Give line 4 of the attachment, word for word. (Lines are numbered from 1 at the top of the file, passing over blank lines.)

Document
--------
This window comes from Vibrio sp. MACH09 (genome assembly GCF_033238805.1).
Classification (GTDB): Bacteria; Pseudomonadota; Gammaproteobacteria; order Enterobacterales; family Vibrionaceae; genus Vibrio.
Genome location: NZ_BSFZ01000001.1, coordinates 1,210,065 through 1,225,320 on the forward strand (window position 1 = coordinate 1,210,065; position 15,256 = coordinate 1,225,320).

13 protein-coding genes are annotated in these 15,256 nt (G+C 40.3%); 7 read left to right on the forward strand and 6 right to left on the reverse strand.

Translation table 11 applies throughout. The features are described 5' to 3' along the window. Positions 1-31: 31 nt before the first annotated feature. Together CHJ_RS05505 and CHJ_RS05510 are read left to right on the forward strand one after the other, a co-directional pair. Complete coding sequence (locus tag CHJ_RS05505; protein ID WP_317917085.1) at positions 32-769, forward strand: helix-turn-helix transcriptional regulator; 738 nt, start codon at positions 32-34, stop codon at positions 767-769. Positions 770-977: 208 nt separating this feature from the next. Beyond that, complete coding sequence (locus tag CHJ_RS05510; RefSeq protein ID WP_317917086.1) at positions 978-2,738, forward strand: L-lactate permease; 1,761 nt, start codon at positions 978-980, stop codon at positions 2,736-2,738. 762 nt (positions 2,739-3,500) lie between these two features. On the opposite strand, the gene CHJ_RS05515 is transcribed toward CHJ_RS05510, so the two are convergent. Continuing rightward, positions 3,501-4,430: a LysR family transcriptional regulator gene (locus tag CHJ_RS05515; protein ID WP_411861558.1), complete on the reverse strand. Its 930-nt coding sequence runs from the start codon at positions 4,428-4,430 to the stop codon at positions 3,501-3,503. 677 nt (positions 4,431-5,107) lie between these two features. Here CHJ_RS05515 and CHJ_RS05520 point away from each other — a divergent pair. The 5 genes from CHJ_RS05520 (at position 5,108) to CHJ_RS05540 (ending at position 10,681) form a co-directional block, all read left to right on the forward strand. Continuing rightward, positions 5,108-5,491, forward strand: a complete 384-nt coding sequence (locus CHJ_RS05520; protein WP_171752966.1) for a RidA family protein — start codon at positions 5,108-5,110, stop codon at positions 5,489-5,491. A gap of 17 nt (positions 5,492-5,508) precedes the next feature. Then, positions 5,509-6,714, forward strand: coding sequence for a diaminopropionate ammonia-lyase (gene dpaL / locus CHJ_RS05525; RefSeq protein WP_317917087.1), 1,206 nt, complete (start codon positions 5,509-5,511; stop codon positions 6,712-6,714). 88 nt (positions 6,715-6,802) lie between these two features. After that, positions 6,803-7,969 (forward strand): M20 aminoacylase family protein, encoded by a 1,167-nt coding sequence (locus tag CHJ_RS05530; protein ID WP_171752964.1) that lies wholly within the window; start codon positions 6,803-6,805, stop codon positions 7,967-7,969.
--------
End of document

13 protein-coding genes are annotated in these 15,256 nt (G+C 40.3%); 7 read left to right on the forward strand and 6 right to left on the reverse strand.